Calgary's stronger economy and wages to fuel housing activity

Steady recovery will be the running theme in the city's housing sector this year

Calgary's stronger economy and wages to fuel housing activity

Latest market data indicated that Calgary’s housing market is showing renewed signs of life, after multiple years of a severely weakened economy that resulted from the oil price crashes half a decade ago.

The city’s unemployment rate reached its lowest level in years as it declined to 7.1%, while annual wage growth outstripped the 2017-18 readings as it intensified by 1.4% (after inflation).

“For the first time in five years, we have a situation where people are seeing positive wage growth, plus, north of 26,000 people found jobs (in 2019),” according to Oyinola Shyllon, economist with the City of Calgary.

“These are all people who would be looking at buying a home or renting, and that all bodes well for the housing market,” Shyllon told the Calgary Herald.

In 2019, Calgary’s home sales volume was 6,979 transactions in total, noticeably larger than the 6,845 deals closed in the year prior. The number of new listings also dropped to 13,263 units from the 14,723 homes in 2018.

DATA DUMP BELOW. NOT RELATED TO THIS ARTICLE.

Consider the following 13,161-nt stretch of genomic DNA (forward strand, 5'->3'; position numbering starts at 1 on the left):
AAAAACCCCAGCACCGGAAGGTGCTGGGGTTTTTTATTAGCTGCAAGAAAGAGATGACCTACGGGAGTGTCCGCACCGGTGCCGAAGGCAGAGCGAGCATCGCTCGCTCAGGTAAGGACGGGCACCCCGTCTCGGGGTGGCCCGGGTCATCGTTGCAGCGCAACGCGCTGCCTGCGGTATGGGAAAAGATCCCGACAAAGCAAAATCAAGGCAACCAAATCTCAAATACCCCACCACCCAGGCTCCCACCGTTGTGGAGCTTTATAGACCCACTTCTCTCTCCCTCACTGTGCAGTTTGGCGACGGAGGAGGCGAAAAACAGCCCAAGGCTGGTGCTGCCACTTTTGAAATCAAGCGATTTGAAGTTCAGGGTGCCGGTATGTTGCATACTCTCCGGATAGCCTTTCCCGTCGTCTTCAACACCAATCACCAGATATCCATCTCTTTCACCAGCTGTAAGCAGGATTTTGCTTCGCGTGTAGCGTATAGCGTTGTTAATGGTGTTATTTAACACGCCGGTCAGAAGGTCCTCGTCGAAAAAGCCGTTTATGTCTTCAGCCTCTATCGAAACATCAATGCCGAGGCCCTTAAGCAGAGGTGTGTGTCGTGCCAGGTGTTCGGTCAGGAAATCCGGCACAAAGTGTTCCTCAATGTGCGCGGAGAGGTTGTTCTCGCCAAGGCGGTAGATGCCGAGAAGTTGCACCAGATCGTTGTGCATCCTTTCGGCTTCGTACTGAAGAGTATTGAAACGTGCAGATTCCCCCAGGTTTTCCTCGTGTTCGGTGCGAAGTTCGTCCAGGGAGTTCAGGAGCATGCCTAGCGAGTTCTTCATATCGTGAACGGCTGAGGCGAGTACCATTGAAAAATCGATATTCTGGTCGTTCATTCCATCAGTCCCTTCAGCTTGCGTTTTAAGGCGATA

Earlier this year, the Calgary Real Estate Board predicted that the market’s residential prices are likely to even out in 2020 as consumers become more used to operating under a “new normal.”

“It’s not going to be like what we had prior to 2014,” CREB chief economist Ann-Marie Lurie stated, as quoted by the Calgary Herald. “We’re moving into slower, more normal conditions. When you compare it to other markets across the country, we’re looking a lot more like them.”

The city’s lower-end housing will contribute to much of the stability, if trends from last year hold. Sales numbers of homes valued under $500,000 went up by 7% in 2019, while overall sales activity is projected to grow by 2% annually in 2020.